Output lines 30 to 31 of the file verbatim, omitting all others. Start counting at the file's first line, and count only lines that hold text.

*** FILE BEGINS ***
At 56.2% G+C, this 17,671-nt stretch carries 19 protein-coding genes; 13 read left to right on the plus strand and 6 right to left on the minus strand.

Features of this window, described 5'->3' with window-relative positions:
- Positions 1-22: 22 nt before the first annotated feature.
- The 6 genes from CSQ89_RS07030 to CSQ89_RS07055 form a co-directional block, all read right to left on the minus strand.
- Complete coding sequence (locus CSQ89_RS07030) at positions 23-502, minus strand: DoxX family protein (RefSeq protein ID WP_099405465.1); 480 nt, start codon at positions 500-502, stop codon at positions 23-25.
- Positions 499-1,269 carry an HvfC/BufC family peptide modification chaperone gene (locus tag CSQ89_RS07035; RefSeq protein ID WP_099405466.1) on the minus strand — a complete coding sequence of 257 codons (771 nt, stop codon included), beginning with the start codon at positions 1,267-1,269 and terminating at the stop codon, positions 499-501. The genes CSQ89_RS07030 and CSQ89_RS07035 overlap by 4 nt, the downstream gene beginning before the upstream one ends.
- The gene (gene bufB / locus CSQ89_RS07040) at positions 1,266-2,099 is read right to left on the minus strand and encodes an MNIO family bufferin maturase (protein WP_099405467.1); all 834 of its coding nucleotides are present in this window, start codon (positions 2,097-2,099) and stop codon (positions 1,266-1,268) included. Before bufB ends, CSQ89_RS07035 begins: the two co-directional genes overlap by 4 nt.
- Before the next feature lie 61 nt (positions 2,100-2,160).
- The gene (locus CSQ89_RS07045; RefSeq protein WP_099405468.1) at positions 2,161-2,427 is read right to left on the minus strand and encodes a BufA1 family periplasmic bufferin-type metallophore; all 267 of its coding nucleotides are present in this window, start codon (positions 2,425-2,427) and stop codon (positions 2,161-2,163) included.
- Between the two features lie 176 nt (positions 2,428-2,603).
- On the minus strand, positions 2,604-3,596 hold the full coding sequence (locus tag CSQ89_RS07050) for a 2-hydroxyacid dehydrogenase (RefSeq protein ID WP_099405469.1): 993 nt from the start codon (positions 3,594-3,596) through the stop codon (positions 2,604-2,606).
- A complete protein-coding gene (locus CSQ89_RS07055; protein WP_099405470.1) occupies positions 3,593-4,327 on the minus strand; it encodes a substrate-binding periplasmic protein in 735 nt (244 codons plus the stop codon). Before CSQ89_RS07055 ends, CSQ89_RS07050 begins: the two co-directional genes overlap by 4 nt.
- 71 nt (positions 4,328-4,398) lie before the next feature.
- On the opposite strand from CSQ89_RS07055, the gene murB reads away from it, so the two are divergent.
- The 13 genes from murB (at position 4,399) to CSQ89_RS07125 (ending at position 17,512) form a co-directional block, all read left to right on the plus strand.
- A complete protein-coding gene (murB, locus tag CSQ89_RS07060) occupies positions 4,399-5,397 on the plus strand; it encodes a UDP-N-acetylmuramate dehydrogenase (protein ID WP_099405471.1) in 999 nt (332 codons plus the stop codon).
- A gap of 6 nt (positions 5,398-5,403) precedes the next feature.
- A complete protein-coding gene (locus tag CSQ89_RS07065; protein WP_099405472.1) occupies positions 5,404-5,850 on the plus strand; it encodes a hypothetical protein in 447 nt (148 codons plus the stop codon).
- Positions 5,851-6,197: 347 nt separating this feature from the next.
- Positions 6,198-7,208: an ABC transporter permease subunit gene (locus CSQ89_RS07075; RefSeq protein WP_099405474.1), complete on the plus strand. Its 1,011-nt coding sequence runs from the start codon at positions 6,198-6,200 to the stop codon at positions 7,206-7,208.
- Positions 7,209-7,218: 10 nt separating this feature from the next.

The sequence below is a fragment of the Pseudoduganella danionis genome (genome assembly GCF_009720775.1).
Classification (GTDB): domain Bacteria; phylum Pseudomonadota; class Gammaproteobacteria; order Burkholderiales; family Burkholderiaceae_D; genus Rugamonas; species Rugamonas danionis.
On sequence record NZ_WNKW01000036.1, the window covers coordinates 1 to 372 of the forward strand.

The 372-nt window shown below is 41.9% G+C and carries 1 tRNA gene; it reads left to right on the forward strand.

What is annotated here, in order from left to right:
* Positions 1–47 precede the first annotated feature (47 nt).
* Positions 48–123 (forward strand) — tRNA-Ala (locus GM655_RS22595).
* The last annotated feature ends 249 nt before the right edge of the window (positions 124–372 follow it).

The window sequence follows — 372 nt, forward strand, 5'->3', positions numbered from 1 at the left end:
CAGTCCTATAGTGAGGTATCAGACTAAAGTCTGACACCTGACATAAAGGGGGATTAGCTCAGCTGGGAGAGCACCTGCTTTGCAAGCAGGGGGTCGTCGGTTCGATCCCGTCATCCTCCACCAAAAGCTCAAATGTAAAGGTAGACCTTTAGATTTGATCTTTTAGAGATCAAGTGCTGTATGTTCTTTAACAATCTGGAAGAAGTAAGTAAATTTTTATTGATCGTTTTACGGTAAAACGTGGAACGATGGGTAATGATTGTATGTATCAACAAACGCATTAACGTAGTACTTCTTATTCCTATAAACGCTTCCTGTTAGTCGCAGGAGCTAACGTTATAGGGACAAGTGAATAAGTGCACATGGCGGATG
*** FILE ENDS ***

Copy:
The window sequence follows — 372 nt, forward strand, 5'->3', positions numbered from 1 at the left end:
CAGTCCTATAGTGAGGTATCAGACTAAAGTCTGACACCTGACATAAAGGGGGATTAGCTCAGCTGGGAGAGCACCTGCTTTGCAAGCAGGGGGTCGTCGGTTCGATCCCGTCATCCTCCACCAAAAGCTCAAATGTAAAGGTAGACCTTTAGATTTGATCTTTTAGAGATCAAGTGCTGTATGTTCTTTAACAATCTGGAAGAAGTAAGTAAATTTTTATTGATCGTTTTACGGTAAAACGTGGAACGATGGGTAATGATTGTATGTATCAACAAACGCATTAACGTAGTACTTCTTATTCCTATAAACGCTTCCTGTTAGTCGCAGGAGCTAACGTTATAGGGACAAGTGAATAAGTGCACATGGCGGATG